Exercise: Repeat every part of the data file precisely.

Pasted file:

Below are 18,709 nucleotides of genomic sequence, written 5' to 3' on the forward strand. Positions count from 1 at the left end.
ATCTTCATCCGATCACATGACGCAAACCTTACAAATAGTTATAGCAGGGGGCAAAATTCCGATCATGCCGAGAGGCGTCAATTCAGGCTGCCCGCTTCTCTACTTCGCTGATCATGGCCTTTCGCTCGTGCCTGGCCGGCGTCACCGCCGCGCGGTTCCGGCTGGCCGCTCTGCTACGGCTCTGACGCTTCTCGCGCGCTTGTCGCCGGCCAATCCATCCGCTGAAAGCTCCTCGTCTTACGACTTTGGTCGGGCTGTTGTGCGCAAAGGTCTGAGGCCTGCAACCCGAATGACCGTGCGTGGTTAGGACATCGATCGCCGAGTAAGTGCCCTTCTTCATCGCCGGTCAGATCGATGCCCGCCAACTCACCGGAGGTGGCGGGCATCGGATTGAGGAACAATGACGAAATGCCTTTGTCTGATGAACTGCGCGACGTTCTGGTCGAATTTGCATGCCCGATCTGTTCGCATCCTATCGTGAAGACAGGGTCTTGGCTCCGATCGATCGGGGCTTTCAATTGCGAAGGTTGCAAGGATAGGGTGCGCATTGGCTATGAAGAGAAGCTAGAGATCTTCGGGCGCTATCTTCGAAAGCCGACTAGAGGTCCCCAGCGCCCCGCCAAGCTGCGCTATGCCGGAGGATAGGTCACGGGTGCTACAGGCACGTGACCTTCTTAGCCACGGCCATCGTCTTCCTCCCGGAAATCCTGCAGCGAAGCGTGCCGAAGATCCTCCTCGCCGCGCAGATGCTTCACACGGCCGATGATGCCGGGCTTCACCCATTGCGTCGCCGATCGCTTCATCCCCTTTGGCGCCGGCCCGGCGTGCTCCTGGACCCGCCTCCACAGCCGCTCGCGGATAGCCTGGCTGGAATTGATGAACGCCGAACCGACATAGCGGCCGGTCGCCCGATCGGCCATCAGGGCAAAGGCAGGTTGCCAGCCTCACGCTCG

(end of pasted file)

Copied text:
Below are 18,709 nucleotides of genomic sequence, written 5' to 3' on the forward strand. Positions count from 1 at the left end.
ATCTTCATCCGATCACATGACGCAAACCTTACAAATAGTTATAGCAGGGGGCAAAATTCCGATCATGCCGAGAGGCGTCAATTCAGGCTGCCCGCTTCTCTACTTCGCTGATCATGGCCTTTCGCTCGTGCCTGGCCGGCGTCACCGCCGCGCGGTTCCGGCTGGCCGCTCTGCTACGGCTCTGACGCTTCTCGCGCGCTTGTCGCCGGCCAATCCATCCGCTGAAAGCTCCTCGTCTTACGACTTTGGTCGGGCTGTTGTGCGCAAAGGTCTGAGGCCTGCAACCCGAATGACCGTGCGTGGTTAGGACATCGATCGCCGAGTAAGTGCCCTTCTTCATCGCCGGTCAGATCGATGCCCGCCAACTCACCGGAGGTGGCGGGCATCGGATTGAGGAACAATGACGAAATGCCTTTGTCTGATGAACTGCGCGACGTTCTGGTCGAATTTGCATGCCCGATCTGTTCGCATCCTATCGTGAAGACAGGGTCTTGGCTCCGATCGATCGGGGCTTTCAATTGCGAAGGTTGCAAGGATAGGGTGCGCATTGGCTATGAAGAGAAGCTAGAGATCTTCGGGCGCTATCTTCGAAAGCCGACTAGAGGTCCCCAGCGCCCCGCCAAGCTGCGCTATGCCGGAGGATAGGTCACGGGTGCTACAGGCACGTGACCTTCTTAGCCACGGCCATCGTCTTCCTCCCGGAAATCCTGCAGCGAAGCGTGCCGAAGATCCTCCTCGCCGCGCAGATGCTTCACACGGCCGATGATGCCGGGCTTCACCCATTGCGTCGCCGATCGCTTCATCCCCTTTGGCGCCGGCCCGGCGTGCTCCTGGACCCGCCTCCACAGCCGCTCGCGGATAGCCTGGCTGGAATTGATGAACGCCGAACCGACATAGCGGCCGGTCGCCCGATCGGCCATCAGGGCAAAGGCAGGTTGCCAGCCTCACGCTCG